CEF Soldier Detail

Private David Radcliffe Smuck
Died: June 27, 1918

Regimental Number:
03676
Survived War:
No
Force:
Army
Regiment:
Canadian Army Medical Corps
Battalion:
Llandovery Castle (Hospital Ship)
Company:
Place of Birth:
Sarnia, Lambton County, Ontario
Country:
Canada
Next of Kin:
Mrs. Smuck - mother 202 Mitton St. Sarnia, Ontario
Address at Enlistment:
Date of Birth:
May 18, 1893
Trade or Calling:
barber
Marital Status:
Single
Prior Military Experience:
Yes
Place of Enlistment:
Date of Enlistment:
June 28, 1915
Age at enlistment:
22
Height:
5 Feet 8 Inches
Chest:
38 Inches
Expansion:
3 Inches
Religion:
Presbyterian
Enlisted or Conscripted:
Not Specified
Saw service in:
Unknown    
Cause of Death:
Killed in Action
Battle Died/Wounded:
Hospital Ship Llandovery Castle torpedoed 114 miles south-west of the Fastnet Rock by U86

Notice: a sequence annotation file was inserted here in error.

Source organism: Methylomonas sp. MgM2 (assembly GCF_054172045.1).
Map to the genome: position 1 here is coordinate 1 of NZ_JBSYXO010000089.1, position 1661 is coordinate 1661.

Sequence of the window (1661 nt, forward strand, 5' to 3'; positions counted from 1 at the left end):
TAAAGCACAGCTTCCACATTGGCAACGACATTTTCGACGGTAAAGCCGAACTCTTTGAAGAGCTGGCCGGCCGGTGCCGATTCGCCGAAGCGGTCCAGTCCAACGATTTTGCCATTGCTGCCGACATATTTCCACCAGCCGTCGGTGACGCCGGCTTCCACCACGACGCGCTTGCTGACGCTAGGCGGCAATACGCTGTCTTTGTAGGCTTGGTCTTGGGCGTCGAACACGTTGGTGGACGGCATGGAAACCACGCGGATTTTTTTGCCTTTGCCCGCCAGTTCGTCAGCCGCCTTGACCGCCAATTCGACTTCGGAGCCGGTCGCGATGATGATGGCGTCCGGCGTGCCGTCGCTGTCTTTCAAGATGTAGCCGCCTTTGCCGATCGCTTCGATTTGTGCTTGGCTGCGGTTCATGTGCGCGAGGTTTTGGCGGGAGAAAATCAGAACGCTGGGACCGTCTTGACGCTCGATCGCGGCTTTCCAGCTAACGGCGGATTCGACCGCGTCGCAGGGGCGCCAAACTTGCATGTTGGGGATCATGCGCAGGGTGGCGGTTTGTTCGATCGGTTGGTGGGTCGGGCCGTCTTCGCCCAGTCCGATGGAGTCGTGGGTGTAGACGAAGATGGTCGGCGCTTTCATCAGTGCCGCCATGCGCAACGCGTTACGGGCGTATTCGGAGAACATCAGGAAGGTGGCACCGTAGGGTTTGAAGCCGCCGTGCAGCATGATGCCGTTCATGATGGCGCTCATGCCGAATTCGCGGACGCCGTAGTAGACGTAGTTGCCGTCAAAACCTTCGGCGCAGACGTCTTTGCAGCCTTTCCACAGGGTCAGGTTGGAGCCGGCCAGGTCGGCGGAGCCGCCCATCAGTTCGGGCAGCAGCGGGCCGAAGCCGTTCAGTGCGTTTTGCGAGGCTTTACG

Date of Death:
June 27, 1918
Age at Death:
25
Buried at:
Halifax Memorial, Nova Scotia
Plot:
Panel 2.
Commemorated:
Sarnia, Ontario
 
Prisoner of war:
Not Specified
Interned:
Gender:
Male
Ethnic Origin:
Caucasian
LAC Reference: RG 150, Accession 1992-93/166, Box 9129-30
Canadian Virtual War Memorial
Commonwealth War Graves Commission
Rank Regiment Unit Company
Private Canadian Army Medical Corps Llandovery Castle (Hospital Ship)
Images
Side view of Sarnia Cenotaph on Wellington Street.
Son of Mrs. Emily Smuck, of 202 South Milton St., Sarnia, Ontario.
The Hospital Ship Llandovery Castle, bound from Halifax, Nova Scotia, for Liverpool, was torpedoed on June 27th, 1918, 114 miles south-west of the Fastnet Rock by U-86. Despite regulation Red Cross lights, the ship was deliberatly torpedeod and most survivors, including 14 Nursing Sisters were machine gunned. The Llandovery Castle became the rallying cry for the Canadian troops during the Last 100 Days offensive.